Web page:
“So instead of waiting for a future crisis where we have two or three years of drought in a row,” he said, “why don’t we galvanize ourselves to come up with a solution to save this as a water resource?”

Aina Hookupu O Kilauea Director Yoshi L’Hote stands before the nonprofit agriculture center’s forthcoming market where freshly harvested produce, meat, valued-added products and meals will soon be for sale. (Brittany Lyte/Civil Beat/2023)

In March the reservoir’s three ownership groups — the 181-member Kalihiwai Ridge Community Association, Common Ground and Wai Koa Plantation — signed a non-binding agreement expressing support for Aina Hookupu O Kilauea’s efforts to solicit private donations to save Kalihiwai Reservoir.

Also rallying behind the project is a newly formed working group of other private Kauai dam owners who face the same predicament: Foot the bill for major safety upgrades or shutter their water resource.

Meanwhile, Kalihiwai Reservoir’s ownership is moving ahead to attain state and federal permits required to tear the dam down, which could begin before the end of this year — unless the farm can raise enough capital in time to alter the course of the reservoir’s fate.

Elizabeth Letcher, a member of the KRCA dam committee who in February stepped down as the group’s president, said that while many in the dam’s ownership groups want the feature to remain, it’s simply too costly of an endeavor for a homeowner’s association and two relatively small agricultural parcels to shoulder. 

“I think Yoshi has a really interesting idea of how this sort of aging dam infrastructure can be repurposed to serve as a modern mechanism of climate resilience and how it could make sustainable agriculture more sustainable and free up county water for affordable housing and so I’m really hoping it will work out,” Letcher said. “So from 10,000 feet, we’re very open to trying to save the reservoir. But we’re not going to seek to extend deadlines on the removal solely to allow more time for fundraising and that’s because safety is the issue.”

The consequences of losing Kalihiwai Reservour would spill beyond the dam’s ownership.

The reservoir also provides fresh water storage that could be useful during times of drought or for fire suppression. It plays a role in mitigating flood risk. And it’s a federally recognized wetland habitat for at least three imperiled species of Hawaiian waterbirds: nene, the Hawaiian coot and the Hawaiian moorhen.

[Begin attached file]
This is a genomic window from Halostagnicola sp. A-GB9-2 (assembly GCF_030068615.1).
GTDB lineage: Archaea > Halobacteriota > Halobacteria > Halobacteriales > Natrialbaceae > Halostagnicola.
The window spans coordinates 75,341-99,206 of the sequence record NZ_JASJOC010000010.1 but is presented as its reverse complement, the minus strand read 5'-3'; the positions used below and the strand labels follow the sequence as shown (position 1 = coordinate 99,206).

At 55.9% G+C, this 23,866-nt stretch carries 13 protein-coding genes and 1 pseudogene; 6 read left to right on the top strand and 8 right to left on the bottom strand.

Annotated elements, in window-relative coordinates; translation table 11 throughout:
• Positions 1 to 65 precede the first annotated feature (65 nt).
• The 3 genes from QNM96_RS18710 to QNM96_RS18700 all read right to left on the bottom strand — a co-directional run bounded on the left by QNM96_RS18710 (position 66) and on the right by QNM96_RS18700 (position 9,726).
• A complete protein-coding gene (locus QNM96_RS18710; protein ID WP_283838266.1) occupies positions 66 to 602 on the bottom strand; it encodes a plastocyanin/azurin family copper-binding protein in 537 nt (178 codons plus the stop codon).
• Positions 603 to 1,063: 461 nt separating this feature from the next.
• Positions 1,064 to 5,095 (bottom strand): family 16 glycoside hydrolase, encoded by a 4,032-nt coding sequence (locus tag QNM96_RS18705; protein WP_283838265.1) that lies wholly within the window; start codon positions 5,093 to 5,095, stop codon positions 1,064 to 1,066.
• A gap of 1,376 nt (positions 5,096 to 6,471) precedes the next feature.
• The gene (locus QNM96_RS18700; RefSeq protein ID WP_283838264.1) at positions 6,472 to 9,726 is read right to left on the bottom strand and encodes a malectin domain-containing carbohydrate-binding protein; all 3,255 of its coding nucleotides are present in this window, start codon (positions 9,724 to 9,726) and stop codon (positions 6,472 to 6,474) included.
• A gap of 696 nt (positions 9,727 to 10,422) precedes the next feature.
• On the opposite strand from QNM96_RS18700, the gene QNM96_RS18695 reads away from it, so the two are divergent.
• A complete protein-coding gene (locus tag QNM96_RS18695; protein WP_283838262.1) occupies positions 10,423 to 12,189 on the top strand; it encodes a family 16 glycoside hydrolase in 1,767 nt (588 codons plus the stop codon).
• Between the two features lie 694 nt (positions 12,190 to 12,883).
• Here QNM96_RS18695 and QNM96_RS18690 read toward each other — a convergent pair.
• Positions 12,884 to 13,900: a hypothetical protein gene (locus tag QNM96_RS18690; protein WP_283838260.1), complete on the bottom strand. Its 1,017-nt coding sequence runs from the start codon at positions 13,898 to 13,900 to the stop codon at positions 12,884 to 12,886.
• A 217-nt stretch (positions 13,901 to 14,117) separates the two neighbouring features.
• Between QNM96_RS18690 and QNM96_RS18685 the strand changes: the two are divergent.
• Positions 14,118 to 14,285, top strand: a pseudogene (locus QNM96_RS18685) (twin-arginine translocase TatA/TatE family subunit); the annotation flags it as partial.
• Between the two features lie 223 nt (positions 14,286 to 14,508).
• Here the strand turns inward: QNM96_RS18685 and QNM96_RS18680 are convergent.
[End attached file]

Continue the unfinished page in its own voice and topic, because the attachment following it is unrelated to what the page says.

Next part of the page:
There are also potential implications for housing development. The county has tentative approval from the county water department to build 40 homes in a planned 200- to 300-unit affordable housing community in Kilauea. The water department plans to drill a test well and build a new water storage facility to access more water to accommodate more units, but the success of this effort is uncertain. According to L’Hote, some wells in the area are dry, an issue that has curtailed development.

If the agricultural center can tap into the reservoir for irrigation water, L’Hote said, it would potentially free up another million gallons a month that could be used to support more units in the county’s planned affordable housing project.

Three months of abnormally dry weather at the start of 2022 left little water in Kalihiwai Reservoir. (Brittany Lyte/Civil Beat/2022)

Construction to decommission the reservoir is mandated to begin no later than May 1, a deadline set by the state. But the owners, who’ve been cooperating with state and federal regulators, have more paperwork to complete to receive the required removal permits.

The Board of Land and Natural Resources is expected at its April 28 meeting to take up the issue of whether to push back the deadline for construction to begin on the project to six months after the permit issue date. 

If this timeline sticks, KRCA President Tony Semedo estimates that the agricultural nonprofit has roughly six to nine months to raise about $10 million.

“On a personal level I am optimistic that it can be done,” Semedo said. “I just don’t know if there’s a collective will to do it in the timeframe that we have to do it in.”